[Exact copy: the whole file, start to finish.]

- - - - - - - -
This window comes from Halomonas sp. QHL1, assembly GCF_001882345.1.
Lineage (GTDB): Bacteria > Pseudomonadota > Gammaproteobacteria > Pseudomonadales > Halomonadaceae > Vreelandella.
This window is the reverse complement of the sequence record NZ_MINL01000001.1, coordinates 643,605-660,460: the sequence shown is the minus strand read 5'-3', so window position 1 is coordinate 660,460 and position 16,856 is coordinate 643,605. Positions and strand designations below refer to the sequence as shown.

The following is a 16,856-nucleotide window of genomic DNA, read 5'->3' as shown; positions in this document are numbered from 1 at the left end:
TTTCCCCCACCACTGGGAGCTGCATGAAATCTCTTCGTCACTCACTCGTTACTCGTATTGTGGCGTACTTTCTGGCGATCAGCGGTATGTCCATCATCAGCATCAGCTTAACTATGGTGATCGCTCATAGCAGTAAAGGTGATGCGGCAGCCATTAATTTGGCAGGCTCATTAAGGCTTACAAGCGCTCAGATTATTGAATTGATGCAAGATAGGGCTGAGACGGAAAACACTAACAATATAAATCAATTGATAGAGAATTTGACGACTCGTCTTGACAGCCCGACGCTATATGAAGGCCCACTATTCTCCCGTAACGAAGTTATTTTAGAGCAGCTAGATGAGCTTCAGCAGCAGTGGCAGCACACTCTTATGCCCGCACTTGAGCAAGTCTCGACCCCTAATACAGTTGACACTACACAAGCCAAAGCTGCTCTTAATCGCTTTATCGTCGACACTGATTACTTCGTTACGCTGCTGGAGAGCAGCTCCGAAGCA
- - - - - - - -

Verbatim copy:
This window comes from Halomonas sp. QHL1, assembly GCF_001882345.1.
Lineage (GTDB): Bacteria > Pseudomonadota > Gammaproteobacteria > Pseudomonadales > Halomonadaceae > Vreelandella.
This window is the reverse complement of the sequence record NZ_MINL01000001.1, coordinates 643,605-660,460: the sequence shown is the minus strand read 5'-3', so window position 1 is coordinate 660,460 and position 16,856 is coordinate 643,605. Positions and strand designations below refer to the sequence as shown.

The following is a 16,856-nucleotide window of genomic DNA, read 5'->3' as shown; positions in this document are numbered from 1 at the left end:
TTTCCCCCACCACTGGGAGCTGCATGAAATCTCTTCGTCACTCACTCGTTACTCGTATTGTGGCGTACTTTCTGGCGATCAGCGGTATGTCCATCATCAGCATCAGCTTAACTATGGTGATCGCTCATAGCAGTAAAGGTGATGCGGCAGCCATTAATTTGGCAGGCTCATTAAGGCTTACAAGCGCTCAGATTATTGAATTGATGCAAGATAGGGCTGAGACGGAAAACACTAACAATATAAATCAATTGATAGAGAATTTGACGACTCGTCTTGACAGCCCGACGCTATATGAAGGCCCACTATTCTCCCGTAACGAAGTTATTTTAGAGCAGCTAGATGAGCTTCAGCAGCAGTGGCAGCACACTCTTATGCCCGCACTTGAGCAAGTCTCGACCCCTAATACAGTTGACACTACACAAGCCAAAGCTGCTCTTAATCGCTTTATCGTCGACACTGATTACTTCGTTACGCTGCTGGAGAGCAGCTCCGAAGCA